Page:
Winning a softball game does not depend on individual player’s skills, natural talent, or cruel coaching. It does however rely on knowledge of the game, team work, a lot of practices, and drills that involve repetition.
Whether you are a coach or a parent who wants to help children learn the basics of softball, the best place to start is by focusing on base running and various drills. Softball is not an easy sport to learn, but it is definitely a sport that children love. It helps direct their energy into something positive, teaches them discipline, and helps them learn to follow rules as a group.
Some helpful tips to keep in mind while practicing baserunning are:
- ALWAYS run hard to/through first base
- Turn in after running through the first base to find the ball and look for opportunity to advance
- ALWAYS think two bases on a hit to outfield – make your coaches hold you up
- Have baserunners work on reactions to batted balls at each base during batting practice
- Work on sliding on field/sprint turf fields to minimize wear/tear
- Work on sliding to avoid the fielders, and practice using hands to reach the base
- Work on getting good jumps by starting your movement during the pitcher’s wind up
- ALWAYS think of advancing on balls hit or thrown behind you
Here are some awesome drills for your softball team to help with their baserunning skills
In order to complete this drill, you will need three softballs. Place the three balls an equal distance apart on your practice field. Break your players into two teams. Team 1 is considered the "runners." Team 2 is considered the "fielders."
Place one of your fielders on second base with their glove. Choose one of your best catchers for this position. When you blow your whistle, the runner must run from home plate, to first base, and stop at second base before the fielder makes it to the field and throws the ball toward second base.
Each throw must be properly aimed. If the fielder gets a ball to the catcher standing at second base before the runner makes it to the location, the fielders get a point. If the runner makes it to their destination first, the runners get one point.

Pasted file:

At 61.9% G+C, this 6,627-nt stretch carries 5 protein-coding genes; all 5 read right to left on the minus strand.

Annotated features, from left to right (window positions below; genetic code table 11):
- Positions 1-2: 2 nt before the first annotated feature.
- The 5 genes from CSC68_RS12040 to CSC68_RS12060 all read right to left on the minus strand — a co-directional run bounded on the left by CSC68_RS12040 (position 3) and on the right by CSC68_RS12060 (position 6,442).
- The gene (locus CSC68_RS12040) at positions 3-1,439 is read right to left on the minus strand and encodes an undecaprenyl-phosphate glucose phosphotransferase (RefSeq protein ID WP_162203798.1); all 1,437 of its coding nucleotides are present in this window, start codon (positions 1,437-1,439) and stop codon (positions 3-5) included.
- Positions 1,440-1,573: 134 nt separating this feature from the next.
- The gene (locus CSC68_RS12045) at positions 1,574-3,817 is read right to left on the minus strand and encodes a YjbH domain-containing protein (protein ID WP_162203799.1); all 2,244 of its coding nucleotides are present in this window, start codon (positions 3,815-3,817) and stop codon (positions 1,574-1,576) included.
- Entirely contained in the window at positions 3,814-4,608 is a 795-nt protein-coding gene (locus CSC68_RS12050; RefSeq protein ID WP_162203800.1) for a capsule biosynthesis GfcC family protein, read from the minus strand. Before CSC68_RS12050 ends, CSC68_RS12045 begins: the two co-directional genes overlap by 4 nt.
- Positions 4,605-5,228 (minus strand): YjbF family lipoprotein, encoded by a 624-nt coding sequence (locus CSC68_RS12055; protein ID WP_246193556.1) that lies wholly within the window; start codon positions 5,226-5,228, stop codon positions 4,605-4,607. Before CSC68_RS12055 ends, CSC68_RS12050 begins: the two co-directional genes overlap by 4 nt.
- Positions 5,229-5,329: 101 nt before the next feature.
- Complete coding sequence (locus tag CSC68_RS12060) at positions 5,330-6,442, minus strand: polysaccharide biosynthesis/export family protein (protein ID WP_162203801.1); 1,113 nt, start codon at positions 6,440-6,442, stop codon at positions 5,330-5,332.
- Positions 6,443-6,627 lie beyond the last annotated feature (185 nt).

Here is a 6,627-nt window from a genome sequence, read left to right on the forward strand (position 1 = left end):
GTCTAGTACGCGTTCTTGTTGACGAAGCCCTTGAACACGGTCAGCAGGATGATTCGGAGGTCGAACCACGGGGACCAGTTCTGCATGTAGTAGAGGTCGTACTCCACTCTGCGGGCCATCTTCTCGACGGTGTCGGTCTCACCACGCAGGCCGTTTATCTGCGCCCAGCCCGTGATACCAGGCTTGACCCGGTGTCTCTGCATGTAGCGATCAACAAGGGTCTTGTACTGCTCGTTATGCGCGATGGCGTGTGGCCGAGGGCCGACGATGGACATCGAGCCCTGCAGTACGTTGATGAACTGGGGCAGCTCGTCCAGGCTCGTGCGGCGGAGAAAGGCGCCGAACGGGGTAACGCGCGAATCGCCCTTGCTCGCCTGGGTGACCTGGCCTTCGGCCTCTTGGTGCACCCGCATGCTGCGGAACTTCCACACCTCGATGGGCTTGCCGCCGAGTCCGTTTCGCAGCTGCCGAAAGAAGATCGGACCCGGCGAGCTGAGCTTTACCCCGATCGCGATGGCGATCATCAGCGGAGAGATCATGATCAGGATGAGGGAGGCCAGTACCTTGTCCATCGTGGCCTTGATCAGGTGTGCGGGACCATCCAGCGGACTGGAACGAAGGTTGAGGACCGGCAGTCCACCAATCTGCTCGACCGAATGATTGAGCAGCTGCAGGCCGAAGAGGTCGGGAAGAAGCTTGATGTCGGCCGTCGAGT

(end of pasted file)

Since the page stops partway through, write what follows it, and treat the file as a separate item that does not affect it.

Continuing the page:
Not only is this drill a great way to train your team, it is also a lot of fun.
This is a really fun drill that kids typically play as a game anyway. In order to set up this drill, a flat piece of wood should be placed a short distance from home plate. Make sure the flat piece of wood is within the base path.
Place a runner on home base. Hold a tennis ball at eye level. The ball is dropped from this height. As soon as the ball is dropped, the runner dashes from the base toward the ball. The goal is to catch the ball before it has a chance to bounce a second time.
The distance of the piece of wood from the base should be determined by the skill level of the player. As the season goes on, you should be able to move the piece of wood farther and farther from the base.
Beat the Ball
Kids absolutely love this drill. They love it so much, they don't even look at it as though it is a drill, it is more of a training game. Just like in the 3-2-1 drill, split your players into two teams. Again, your teams are the "runners" and the "fielders."
Place one fielder on first base and another on third base. Place a softball on a tee. Your runner will hit the ball and run through as many bases as possible before both fielders have had a chance to touch the ball.
For each base your runner touches before both fielders touch the ball, they get one point. After all of the runners have had a chance to go, switch out your teams.